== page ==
Hypoxia increases expression of selective facilitative glucose transporters (GLUT) and 2-deoxy-D-glucose uptake in human adipocytes.

Wood IS, Wang B, Lorente-Cebrián S, Trayhurn P - Biochem. Biophys. Res. Commun. (2007)

Facilitative glucose transporter gene expression in human adipocytes in hypoxia. Adipocytes at day 14 (post-induction of differentiation) were exposed to 21% or 1% O2 for up to 24 h. Total RNA was isolated and GLUT gene family mRNAs quantified by real-time PCR. Results are mean values ± SE (n = 4), expressed as relative to the control group. (A) ‘Zen-Bio’ adipocytes; (B) SGBS adipocytes. Twenty-one percent of O2 (open bars); 1% O2 (shaded bars). ∗P < 0.05; ∗∗P < 0.01; ∗∗∗P < 0.001, compared to adipocytes in normoxia.
© Copyright Policy
Related In: Results  -  Collection

License
Show All Figures
getmorefigures.php?uid=PMC2211375&req=5

fig1: Facilitative glucose transporter gene expression in human adipocytes in hypoxia. Adipocytes at day 14 (post-induction of differentiation) were exposed to 21% or 1% O2 for up to 24 h. Total RNA was isolated and GLUT gene family mRNAs quantified by real-time PCR. Results are mean values ± SE (n = 4), expressed as relative to the control group. (A) ‘Zen-Bio’ adipocytes; (B) SGBS adipocytes. Twenty-one percent of O2 (open bars); 1% O2 (shaded bars). ∗P < 0.05; ∗∗P < 0.01; ∗∗∗P < 0.001, compared to adipocytes in normoxia.
Mentions: Human adipocytes differentiated from preadipocytes (Zen-Bio) in culture were incubated in 21% or 1% O2 for 4, 8, and 24 h, and the levels of mRNA for specified GLUT gene family members assessed by real-time PCR. As shown in Fig. 1A, a significant increase (4-fold) was observed in the relative level of GLUT-1 mRNA by 4 h and at the subsequent time points. GLUT-1 mRNA level was highest at 24 h, with a 9.2-fold increase. When the cells were returned to 21% O2 (for 16 h) following exposure to 1% O2 for 8 h, GLUT-1 mRNA level returned to initial levels.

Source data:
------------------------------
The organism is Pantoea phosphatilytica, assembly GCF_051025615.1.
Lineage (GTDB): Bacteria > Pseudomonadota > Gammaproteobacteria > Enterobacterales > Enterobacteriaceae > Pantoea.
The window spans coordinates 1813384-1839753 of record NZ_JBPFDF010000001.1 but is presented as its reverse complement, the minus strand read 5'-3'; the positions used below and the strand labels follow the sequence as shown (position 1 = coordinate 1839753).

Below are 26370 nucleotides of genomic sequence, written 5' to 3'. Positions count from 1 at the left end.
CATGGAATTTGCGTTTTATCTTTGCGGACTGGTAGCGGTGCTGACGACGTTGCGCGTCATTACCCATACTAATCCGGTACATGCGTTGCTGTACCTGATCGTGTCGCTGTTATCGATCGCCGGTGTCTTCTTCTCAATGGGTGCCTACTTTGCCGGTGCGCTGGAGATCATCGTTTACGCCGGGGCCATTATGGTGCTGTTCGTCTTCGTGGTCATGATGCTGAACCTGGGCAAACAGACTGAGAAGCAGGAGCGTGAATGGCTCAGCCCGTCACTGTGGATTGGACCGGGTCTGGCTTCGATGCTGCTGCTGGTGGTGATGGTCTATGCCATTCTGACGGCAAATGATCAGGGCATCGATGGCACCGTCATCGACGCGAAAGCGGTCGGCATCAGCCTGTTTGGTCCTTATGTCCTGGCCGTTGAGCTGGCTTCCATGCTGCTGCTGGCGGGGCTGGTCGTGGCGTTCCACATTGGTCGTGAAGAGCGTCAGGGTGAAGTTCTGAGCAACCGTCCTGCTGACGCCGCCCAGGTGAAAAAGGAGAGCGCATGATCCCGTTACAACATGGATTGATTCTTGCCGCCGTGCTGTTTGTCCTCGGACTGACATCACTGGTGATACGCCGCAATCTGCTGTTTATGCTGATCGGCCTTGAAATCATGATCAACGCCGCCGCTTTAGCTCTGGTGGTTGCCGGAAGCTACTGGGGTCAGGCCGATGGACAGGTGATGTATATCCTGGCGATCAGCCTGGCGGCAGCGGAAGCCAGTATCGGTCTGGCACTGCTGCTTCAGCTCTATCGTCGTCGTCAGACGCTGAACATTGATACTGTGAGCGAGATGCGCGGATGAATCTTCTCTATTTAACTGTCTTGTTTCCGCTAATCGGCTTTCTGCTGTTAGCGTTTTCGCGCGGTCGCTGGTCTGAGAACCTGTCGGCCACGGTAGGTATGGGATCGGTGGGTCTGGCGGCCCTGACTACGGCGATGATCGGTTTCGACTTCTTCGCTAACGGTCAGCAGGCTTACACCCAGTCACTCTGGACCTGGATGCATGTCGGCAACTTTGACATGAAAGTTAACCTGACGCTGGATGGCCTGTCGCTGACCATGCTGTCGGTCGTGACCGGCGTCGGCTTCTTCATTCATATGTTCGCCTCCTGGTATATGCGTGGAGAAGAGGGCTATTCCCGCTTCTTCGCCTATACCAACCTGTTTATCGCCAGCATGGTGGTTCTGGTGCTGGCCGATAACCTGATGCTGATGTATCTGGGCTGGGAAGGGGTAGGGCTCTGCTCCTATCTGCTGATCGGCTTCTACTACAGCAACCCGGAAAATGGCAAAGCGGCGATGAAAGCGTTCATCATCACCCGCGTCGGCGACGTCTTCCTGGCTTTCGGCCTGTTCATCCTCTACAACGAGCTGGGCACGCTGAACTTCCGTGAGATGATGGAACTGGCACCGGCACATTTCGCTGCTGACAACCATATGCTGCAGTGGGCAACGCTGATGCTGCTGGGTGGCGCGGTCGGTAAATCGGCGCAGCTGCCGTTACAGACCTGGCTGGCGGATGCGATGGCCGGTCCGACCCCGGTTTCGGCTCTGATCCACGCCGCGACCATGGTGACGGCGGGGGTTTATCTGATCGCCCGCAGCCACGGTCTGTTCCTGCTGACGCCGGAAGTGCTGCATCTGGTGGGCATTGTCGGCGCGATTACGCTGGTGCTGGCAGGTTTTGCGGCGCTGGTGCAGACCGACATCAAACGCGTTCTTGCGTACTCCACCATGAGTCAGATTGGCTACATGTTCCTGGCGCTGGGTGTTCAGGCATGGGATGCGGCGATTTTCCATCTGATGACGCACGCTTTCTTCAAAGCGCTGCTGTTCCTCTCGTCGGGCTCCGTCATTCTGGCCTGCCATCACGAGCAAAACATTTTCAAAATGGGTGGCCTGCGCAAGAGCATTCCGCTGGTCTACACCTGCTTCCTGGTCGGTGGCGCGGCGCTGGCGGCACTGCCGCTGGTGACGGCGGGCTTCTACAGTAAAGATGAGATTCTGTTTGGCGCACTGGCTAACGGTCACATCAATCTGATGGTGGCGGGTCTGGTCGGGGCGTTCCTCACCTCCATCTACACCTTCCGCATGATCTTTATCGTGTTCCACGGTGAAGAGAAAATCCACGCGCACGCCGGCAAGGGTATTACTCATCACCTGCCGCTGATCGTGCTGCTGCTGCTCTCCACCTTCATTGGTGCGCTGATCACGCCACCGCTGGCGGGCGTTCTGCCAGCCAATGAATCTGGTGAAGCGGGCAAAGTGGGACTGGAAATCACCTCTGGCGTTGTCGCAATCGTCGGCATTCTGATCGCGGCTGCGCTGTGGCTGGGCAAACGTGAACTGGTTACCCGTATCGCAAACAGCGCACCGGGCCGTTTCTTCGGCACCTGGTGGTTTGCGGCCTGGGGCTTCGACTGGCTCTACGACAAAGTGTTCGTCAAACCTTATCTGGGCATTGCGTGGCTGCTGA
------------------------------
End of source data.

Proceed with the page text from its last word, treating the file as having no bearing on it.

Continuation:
Bottom Line: Exposure of adipocytes to hypoxia (1% O(2)) for up to 24 h resulted in increases in GLUT-1 (9.2-fold), GLUT-3 (9.6-fold peak at 8 h), and GLUT-5 (8.9-fold) mRNA level compared to adipocytes in normoxia (21% O(2)).In contrast, there was no change in GLUT-4, GLUT-10 or GLUT-12 expression.The rise in GLUT-1 mRNA was accompanied by a substantial increase in GLUT-1 protein (10-fold), but there was no change in GLUT-5; GLUT-3 protein was not detected.

View Article: PubMed Central - PubMed

Affiliation: Obesity Biology Unit, School of Clinical Sciences, University Clinical Departments, Royal Liverpool University Hospital, University of Liverpool, UK. i.s.wood@liverpool.ac.uk

ABSTRACT
Hypoxia modulates the production of key inflammation-related adipokines and may underlie adipose tissue dysfunction in obesity. Here we have examined the effects of hypoxia on glucose transport by human adipocytes. Exposure of adipocytes to hypoxia (1% O(2)) for up to 24 h resulted in increases in GLUT-1 (9.2-fold), GLUT-3 (9.6-fold peak at 8 h), and GLUT-5 (8.9-fold) mRNA level compared to adipocytes in normoxia (21% O(2)). In contrast, there was no change in GLUT-4, GLUT-10 or GLUT-12 expression. The rise in GLUT-1 mRNA was accompanied by a substantial increase in GLUT-1 protein (10-fold), but there was no change in GLUT-5; GLUT-3 protein was not detected. Functional studies with [(3)H]2-deoxy-D-glucose showed that hypoxia led to a stimulation of glucose transport (4.4-fold) which was blocked by cytochalasin B. These results indicate that hypoxia increases monosaccharide uptake capacity in human adipocytes; this may contribute to adipose tissue dysregulation in obesity.

Show MeSH
Related in: MedlinePlus